In order to understand all of what is above, we also need a few function definitions:

def H(x):
    if len(rlp.encode(x)) < 32: return x
    else: return sha3(rlp.encode(x))

def H20(x):
    if len(rlp.encode(x)) < 20: return x
    else: return sha3(rlp.encode(x))[:12]

def adjust_difficulty(pdiff,ptime,ntime):
    if ntime > ptime + 42: return pdiff - int(pdiff / 1024)
    else: return pdiff + int(pdiff / 1024)

def int_to_bin(n,bytes):
    return '' if bytes == 0 else int_to_bin(int(n / 256),bytes - 1) + chr(n % 256)

def TRIE(objs):
    t = Trie()
    for i in range(len(objs)):
        t.insert(int_to_bin(i,32),rlp.encode(objs[i]))
    return t

def TRIEHASH(objs):
    return TRIE(objs).root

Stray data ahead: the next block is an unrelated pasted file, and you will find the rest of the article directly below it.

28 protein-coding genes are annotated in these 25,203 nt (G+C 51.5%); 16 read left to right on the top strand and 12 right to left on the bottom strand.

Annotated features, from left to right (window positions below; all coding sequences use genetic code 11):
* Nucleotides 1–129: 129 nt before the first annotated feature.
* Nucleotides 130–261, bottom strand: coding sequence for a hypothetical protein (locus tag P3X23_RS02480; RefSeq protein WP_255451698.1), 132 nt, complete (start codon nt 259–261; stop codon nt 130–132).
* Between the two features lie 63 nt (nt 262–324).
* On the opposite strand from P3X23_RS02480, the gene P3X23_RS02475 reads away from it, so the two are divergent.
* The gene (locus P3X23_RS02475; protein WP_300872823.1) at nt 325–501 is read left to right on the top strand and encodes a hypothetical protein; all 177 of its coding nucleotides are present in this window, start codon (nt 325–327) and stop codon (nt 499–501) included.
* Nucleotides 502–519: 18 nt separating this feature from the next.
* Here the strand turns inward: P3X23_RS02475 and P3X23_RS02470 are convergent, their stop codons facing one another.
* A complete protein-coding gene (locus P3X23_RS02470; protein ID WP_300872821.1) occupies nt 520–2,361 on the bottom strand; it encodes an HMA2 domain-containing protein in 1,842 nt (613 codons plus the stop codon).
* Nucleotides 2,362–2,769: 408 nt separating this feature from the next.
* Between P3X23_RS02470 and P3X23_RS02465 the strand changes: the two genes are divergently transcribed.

We also want a few methods for dealing with tries as stacks:

def TRIELEN(trie):
    i = 0
    while trie.get(int_to_bin(i,32)): i += 1
    return i

def TRIETOP(trie):
    return trie.get(int_to_bin(TRIELEN(trie)-1,32))

def TRIEPOP(trie):
    trie.update(int_to_bin(TRIELEN(trie)-1,32),'')

def TRIEPUSH(trie,node):
    trie.update(int_to_bin(TRIELEN(trie),32),node)

The mining function is tentative, and will be replaced once we know that we have better alternatives:

def compute_valid_nonce(header):
    header[10] = 0
    while not verify_pow(header):
        header[10] += 1
    return header[10]

def verify_pow(header):
    return sha3(sha3(header[:10]) + header[10]) * header[7] <= 2**256

Mining Process

Mining Process

When mining a block, a miner goes through the following process:

1- Take as inputs:

  • uncle_headers to be the list of known unused valid uncle headers